June 17, 2011
The Honorable Robert M. Gates
Secretary of Defense
Washington, DC 20301-1155
Dear Secretary Gates:
The Military Leadership Diversity Commission's report, From Representation to Inclusion: Diversity Leadership for the 21st Century Military informed the nation that the Armed Services should systematically develop a demographically diverse leadership that reflects the forces it leads and the public it serves. Additionally, the Commission recommended that the Services expand their diversity to include the range of backgrounds, skills, and personal attributes that are necessary for enhancing military performance. One issue the Commission highlighted that we would like more information about is the effect of the Department of Defense's combat exclusion policy on women in the Armed Services.
The Department of Defense's current policy as it relates to women in the Armed Services states that "women may not serve in units that (1) engage an enemy on the ground with weapons, (2) are exposed to hostile fire, and (3) have a high probability of direct physical contact with personnel of a hostile force," yet 134 female service members have been killed, and 721 have been wounded in the conflicts in Iraq and Afghanistan. The Commission's report highlights the inconsistency of DOD's policy with the reality of deployments, stating: "the current conflicts in Iraq and Afghanistan have been anything but conventional. As a result, some of the female Servicemembers deployed to Iraq and Afghanistan have already been engaged in activities that would be considered combat related, including being collocated with combat units and engaging in direct combat for self-defense." The Commission subsequently recommended eliminating the combat exclusion policy for women.
We respectfully request additional information regarding the inconsistency of the current combat exclusion policy, whereby women are being "attached" to combat arms units that consistently engage the enemy on the ground with weapons, repeatedly encounter hostile fire, and frequently expose them to direct physical contact with personnel of a hostile force, yet women are not being adequately recognized for having served in combat arms functions when it comes to documenting these experiences in their military records and DD214s. Additionally, we are concerned that this policy unnecessarily restricts combatant commanders from selecting the best personnel to participate in missions solely based on gender.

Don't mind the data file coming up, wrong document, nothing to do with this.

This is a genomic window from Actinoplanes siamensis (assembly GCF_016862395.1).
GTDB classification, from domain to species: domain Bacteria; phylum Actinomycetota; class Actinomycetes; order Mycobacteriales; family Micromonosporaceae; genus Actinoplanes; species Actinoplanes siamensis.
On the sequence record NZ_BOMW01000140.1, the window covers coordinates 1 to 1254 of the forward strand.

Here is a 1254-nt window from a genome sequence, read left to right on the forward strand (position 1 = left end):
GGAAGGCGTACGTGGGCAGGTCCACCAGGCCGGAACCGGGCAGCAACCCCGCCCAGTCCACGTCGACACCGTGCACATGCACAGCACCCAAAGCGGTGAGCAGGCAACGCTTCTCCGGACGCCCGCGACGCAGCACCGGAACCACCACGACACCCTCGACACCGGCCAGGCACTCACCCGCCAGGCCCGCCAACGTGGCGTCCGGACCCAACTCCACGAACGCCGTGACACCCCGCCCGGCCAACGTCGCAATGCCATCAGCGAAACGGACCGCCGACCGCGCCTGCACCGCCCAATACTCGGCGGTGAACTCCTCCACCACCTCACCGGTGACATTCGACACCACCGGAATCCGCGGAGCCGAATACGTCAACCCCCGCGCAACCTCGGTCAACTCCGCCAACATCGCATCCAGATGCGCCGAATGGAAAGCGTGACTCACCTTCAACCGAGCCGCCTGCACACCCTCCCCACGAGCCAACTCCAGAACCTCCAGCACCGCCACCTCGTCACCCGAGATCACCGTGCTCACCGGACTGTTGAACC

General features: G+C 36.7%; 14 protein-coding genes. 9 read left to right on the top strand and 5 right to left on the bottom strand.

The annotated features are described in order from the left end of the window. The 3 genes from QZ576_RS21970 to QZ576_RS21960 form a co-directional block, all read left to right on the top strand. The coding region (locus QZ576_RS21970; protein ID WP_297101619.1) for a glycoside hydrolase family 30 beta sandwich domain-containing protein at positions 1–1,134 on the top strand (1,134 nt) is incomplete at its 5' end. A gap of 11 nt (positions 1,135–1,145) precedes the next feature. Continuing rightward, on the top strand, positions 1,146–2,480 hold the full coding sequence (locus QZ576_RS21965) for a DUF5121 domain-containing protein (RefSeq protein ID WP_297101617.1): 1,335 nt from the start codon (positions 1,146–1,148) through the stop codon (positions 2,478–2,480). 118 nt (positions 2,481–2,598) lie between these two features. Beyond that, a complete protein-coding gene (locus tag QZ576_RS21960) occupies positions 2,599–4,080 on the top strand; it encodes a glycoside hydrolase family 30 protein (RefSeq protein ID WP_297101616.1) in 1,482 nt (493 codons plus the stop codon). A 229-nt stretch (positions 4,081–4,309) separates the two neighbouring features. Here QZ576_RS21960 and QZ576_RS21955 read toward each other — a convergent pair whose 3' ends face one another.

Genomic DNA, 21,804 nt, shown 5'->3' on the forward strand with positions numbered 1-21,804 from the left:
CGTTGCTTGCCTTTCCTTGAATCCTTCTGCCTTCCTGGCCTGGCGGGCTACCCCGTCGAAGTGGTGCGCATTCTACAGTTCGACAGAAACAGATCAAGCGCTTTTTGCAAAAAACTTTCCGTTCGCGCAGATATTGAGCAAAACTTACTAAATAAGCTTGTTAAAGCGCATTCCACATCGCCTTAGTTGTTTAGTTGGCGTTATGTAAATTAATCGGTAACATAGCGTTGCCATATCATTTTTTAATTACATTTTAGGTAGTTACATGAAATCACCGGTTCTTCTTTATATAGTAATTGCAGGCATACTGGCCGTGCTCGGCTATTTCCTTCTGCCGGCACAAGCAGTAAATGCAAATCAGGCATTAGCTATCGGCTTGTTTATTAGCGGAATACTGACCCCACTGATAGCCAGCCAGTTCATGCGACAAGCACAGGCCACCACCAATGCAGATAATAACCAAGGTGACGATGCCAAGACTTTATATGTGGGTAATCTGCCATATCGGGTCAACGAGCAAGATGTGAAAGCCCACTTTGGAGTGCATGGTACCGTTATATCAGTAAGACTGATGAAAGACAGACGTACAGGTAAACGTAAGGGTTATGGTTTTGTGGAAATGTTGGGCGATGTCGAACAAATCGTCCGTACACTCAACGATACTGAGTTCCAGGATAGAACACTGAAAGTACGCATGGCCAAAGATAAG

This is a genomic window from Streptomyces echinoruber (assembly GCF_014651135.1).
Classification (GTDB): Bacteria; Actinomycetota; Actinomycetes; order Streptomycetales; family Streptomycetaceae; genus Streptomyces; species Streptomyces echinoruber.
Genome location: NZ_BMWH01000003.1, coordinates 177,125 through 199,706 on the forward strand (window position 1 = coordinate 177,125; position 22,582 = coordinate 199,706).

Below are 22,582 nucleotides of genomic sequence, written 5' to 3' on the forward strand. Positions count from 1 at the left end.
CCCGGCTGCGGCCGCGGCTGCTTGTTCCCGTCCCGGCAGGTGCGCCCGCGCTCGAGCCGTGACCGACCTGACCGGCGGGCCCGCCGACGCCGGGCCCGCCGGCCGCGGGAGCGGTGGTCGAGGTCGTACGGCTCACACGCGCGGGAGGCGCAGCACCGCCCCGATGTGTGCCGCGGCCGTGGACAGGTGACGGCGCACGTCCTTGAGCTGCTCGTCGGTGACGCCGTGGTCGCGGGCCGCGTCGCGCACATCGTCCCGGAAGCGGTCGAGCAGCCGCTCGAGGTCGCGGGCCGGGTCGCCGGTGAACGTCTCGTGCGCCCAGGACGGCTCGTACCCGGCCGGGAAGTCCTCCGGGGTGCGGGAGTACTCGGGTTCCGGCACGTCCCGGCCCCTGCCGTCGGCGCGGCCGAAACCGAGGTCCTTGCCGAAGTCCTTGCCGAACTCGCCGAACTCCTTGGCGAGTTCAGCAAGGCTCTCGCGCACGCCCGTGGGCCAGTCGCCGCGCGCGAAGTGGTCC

We hope you will provide a more comprehensive explanation of the capacity in which the 255,000 women who have deployed to Iraq and Afghanistan have served, specifically those that have been "attached" to combat arms units during their deployments. In accordance with the current combat exclusion policy, what roles are open to women and from which are they precluded? Does the policy inhibit commanders from effectively engaging in counterinsurgency operations?
Given the fact that women are now serving alongside and collocated with combatant troops, what measures are being taken to ensure they receive appropriate training prior to deployment? Finally, when non-combat arms troops engage the enemy on the ground with weapons or are exposed to hostile fire, how is this being reflected in their military records other than the issuance of a combat action decoration?
In summary, we hope you will provide more details about the increased capacity in which women are serving and how the Department is working to ensure that the issues of training, equal opportunities for promotion and career advancement, and proper treatment upon redeployment are addressed.
We look forward to your timely response to this inquiry and to working with you to update the Department's policies in a way that fully reflects the critical role women are playing in today's armed forces, ensures that women receive the much-deserved credit they earn during their military careers, and makes certain that our nation fields the most qualified troops regardless of gender.